You’ve presumably seen episode I and episode II. The final installment of this carnival, like the later seasons of LOST, unveils what some of you suspected all along, its sci-fi character. And of course, fans of this carnival, like LOST fans, will debate endlessly whether the writer had this in mind from the outset or was just making it up as he went along…
In the world of the Matrix, things seem real but are simulations. Tom Verenna pointed out that in David Elkington’s virtual world, real scholars don’t blog or use Facebook. Steve Caruso created a page with information about the simulated (i.e. forged) lead codices, showed derivation from known sources, and offered careful, detailed analysis of the characters on them. Dan McClellan highlighted Facebook dishonesty related to the Jordanian lead books, offered photos of the codices, and said that Steve beat and punched him…or something like that. One site about them has a definite sci-fi feel to it. It is also worth considering that buying lead codexes may be a bit like buying a wooden iPad.
The Handmaid’s Tale
Suzanne discussed women, work and childbearing as well as the hoe culture. Scot McKnight discussed gender and social distinctions in the Bible. Danut Manastireanu blogged about complementarianism and egalitarianism. Aristotle and Genesis also had something to say on the subject, as J. K. Gayle blogged about sexism in Genesis. David Lamb discussed the debate between two men about gender on Her.meneutics.
Without travelling back through time to understand the old perspective on Paul, you might not understand the new. Hence Phillip Long’s trip in the TARDIS. AKMA did some time travel too. David Pettigrew went back to look for the historical Erastus.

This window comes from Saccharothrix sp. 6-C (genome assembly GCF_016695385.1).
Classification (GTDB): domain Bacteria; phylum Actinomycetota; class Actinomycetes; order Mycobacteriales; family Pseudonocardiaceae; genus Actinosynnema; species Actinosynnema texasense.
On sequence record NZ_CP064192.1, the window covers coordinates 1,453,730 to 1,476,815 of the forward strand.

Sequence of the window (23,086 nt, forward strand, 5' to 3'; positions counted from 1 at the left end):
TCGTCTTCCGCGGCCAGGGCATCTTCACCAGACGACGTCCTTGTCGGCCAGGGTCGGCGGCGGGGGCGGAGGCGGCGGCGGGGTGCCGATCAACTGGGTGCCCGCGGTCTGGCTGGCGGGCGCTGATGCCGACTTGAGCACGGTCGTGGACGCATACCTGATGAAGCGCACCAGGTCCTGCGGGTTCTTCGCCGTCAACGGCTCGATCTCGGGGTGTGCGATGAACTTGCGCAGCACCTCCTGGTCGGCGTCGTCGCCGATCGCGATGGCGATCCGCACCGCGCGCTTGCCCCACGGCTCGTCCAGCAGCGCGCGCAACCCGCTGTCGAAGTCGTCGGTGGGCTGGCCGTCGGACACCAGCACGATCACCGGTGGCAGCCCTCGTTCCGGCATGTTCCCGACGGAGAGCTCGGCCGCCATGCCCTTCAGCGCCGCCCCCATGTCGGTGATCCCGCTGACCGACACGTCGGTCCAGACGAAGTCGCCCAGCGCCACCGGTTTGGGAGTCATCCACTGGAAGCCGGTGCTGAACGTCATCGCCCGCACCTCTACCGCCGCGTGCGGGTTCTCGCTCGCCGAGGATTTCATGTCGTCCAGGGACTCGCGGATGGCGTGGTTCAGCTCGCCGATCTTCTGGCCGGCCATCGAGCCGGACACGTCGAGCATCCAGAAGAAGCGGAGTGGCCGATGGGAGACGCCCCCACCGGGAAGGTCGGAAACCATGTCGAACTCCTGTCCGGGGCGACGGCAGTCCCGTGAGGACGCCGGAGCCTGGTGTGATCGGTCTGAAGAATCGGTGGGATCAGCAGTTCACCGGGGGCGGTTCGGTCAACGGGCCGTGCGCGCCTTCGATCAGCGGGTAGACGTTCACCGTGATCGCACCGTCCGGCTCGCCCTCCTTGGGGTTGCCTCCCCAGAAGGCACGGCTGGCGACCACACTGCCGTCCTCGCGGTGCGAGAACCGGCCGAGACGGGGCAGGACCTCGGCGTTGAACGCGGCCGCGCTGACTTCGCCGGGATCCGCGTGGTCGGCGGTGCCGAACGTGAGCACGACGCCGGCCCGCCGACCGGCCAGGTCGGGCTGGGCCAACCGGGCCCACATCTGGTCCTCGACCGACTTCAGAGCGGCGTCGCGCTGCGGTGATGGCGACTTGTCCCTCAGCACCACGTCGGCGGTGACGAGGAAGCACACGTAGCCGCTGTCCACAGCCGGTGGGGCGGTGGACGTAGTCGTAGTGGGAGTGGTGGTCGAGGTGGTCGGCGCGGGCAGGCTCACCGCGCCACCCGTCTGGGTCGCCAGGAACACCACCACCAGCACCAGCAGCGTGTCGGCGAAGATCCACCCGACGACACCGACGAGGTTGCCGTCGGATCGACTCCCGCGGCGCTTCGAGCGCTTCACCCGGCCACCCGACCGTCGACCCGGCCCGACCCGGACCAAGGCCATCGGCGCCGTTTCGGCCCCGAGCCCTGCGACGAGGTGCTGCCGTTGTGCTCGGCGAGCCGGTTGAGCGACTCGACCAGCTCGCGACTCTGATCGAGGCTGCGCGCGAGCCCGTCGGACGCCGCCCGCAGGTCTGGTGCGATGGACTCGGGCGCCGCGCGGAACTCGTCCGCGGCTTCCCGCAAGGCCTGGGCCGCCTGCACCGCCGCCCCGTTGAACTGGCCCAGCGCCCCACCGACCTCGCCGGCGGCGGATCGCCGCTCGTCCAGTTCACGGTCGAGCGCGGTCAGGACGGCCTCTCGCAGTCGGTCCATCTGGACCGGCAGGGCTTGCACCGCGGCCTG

Some ancient things still come to light without time travel, such as the ancient churches in a BAR article which Andie linked to, and the Miriam ossuary which appears to be authentic (although that doesn’t mean that Fox News is reporting about it accurately). Others have been damaged and would require time travel to ever visit them again.
Planet of Giants
Silence in the Library
The Rebel Flesh
The Impossible Astronaut Bible
Continuing the extensive blogging that took place throughout this month about The Bible Made Impossible, Scot McKnight responded to earlier reviews, such as that by Peter Leithart – to which the author, Christian Smith, also responded.
Let’s Kill Hitler
Undeception discussed why Protestants (but not others) demand a literal Adam and Eve (neither of whom was a Cylon). Mason explained why he cares about this. Genetic evidence should not be ignored or fuzzed up in considering the topic. Danut Manastireanu considered the disagreement between Scot McKnight and Al Mohler. Remnant of Giants also discussed a book surveying quests for Eden. And Religion Nerd mentioned several topics, including Adam and Even and the religion of Battlestar Galactica (on the latter see also this additional post). Matthew Malcolm could have illustrated his point by talking about church members wanting Gaius Baltar to be their pastor, but he went with Pontius Pilate instead. There will be a conference on the Christian Moses.
In the future envisaged by Dune, the Orange Catholic Bible serves as Scripture for some. Larry Hurtado blogged about the distinction between Scriptures and canon. Ricky Carvel discussed the question of how Paul’s letters may or may not have been edited to produce the form in which we know them today. Michael Patton discussed textual issues in Romans 5:1. Mike Kok introduced redaction criticism. The British Library posted about the New Testament in Codex Sinaiticus. Eis Doxan mentioned scholarly editions of the Bible both in print and online. Andrew McGowan explained that the Bible is not a book. Randall Rauser ironically got accused of being a “Bible-hater.” Henry Neufeld discussed the importance of context.